VFRC Publications - Page 32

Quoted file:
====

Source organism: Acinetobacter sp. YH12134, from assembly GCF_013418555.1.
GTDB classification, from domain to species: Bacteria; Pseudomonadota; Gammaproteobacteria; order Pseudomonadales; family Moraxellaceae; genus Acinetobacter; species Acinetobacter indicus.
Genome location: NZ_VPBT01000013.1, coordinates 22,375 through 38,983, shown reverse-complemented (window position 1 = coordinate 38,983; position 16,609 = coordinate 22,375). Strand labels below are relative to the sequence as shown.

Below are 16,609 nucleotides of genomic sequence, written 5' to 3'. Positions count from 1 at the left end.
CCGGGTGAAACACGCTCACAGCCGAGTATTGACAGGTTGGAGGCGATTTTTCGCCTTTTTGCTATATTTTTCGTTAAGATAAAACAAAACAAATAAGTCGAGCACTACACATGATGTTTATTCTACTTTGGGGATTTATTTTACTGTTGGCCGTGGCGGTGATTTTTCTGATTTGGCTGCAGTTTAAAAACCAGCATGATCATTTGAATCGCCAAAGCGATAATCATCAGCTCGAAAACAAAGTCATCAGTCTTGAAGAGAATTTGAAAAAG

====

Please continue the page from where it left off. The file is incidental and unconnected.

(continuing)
Digital mapping of soil nutrients for the Republics of Burundi and Rwanda María Ruipérez González1 , Bas Kempen1, Prem S. Bindraban2, Sandra Wolters1, Cyrille Hicintuka3, Marcien Nibasumba4, Zacharie Nzohabonayo5, John Wendt6, Oscar Nduwimana5, John Veerkamp7 1 4 ISRIC – World Soil Information, Wageningen, The Netherlands, 2 VFRC, Washington D.C., USA, 3ISABU – Institute des Sciences Agronomiques du Burundi, Bujumbura, Burundi, Mininistère de l’Agriculture et de l’Elevage, Bujumbura, Burundi, 5IFDC, Bujumbura, Burundi, 6 IFDC – East and Southern Africa Division, Nairobi, Kenya7IFDC, Kigali, Rwanda Abstract Results Lack of awareness about soil fertility constraints is a major limitation to developing sound liming and fertilizer recommendations in sub-Saharan Africa. Detailed maps of soil nutrient concentrations and soil acidity can help to identify areas with soil fertility constraints. For this purpose, maps of primary (P, K), secondary (Ca, Mg, S) and micronutrients (Cu, Zn, B), as well as pH, soil acidity (Al+H), effective CEC and organic matter were generated for the 0-20 cm soil layer by means of digital soil mapping using random forest models at a 250 m spatial resolution for Burundi and Rwanda. The models explained between 20 and 45% of the variation in the data. Twelve soil nutrient maps were generated for each country. Fig. 2 shows examples for Ca, S, Cu and B. Covariates related to climate and terrain proved to be the best predictors. A continuous growth of the VFRC network with partners from the agricultural and environmental fields is foreseen, while participation of partners from the health sector, the food and chemical industries, as well as national and international development organizations and policy will be essential for a balanced representation of required expertise. We are, therefore, looking for partners and endeavor to catalyze a global dialogue on R&D of, and the need for, innovative fertilizers. We therefore invite you to join VFRC in its effort and look forward to partnering with you. Fig. 2. Predicted secondary (Ca, S) and micronutrients (Cu, B) for the 0-20 cm layer. Objective To update the currently available soil nutrient maps of Burundi and Rwanda in terms of resolution and soil variables, including micronutrients, to support soil fertility management programs. Methodology      Around 1000 field observations of soil fertility parameters for each country were used to calibrate random forests models (Fig. 1). Over 100 environmental GIS data layers representing land cover, soil, terrain and climate were used as covariates in the models (Fig. 1). Model calibration and mapping was done for each country separately. A kriging step was added if the model residuals showed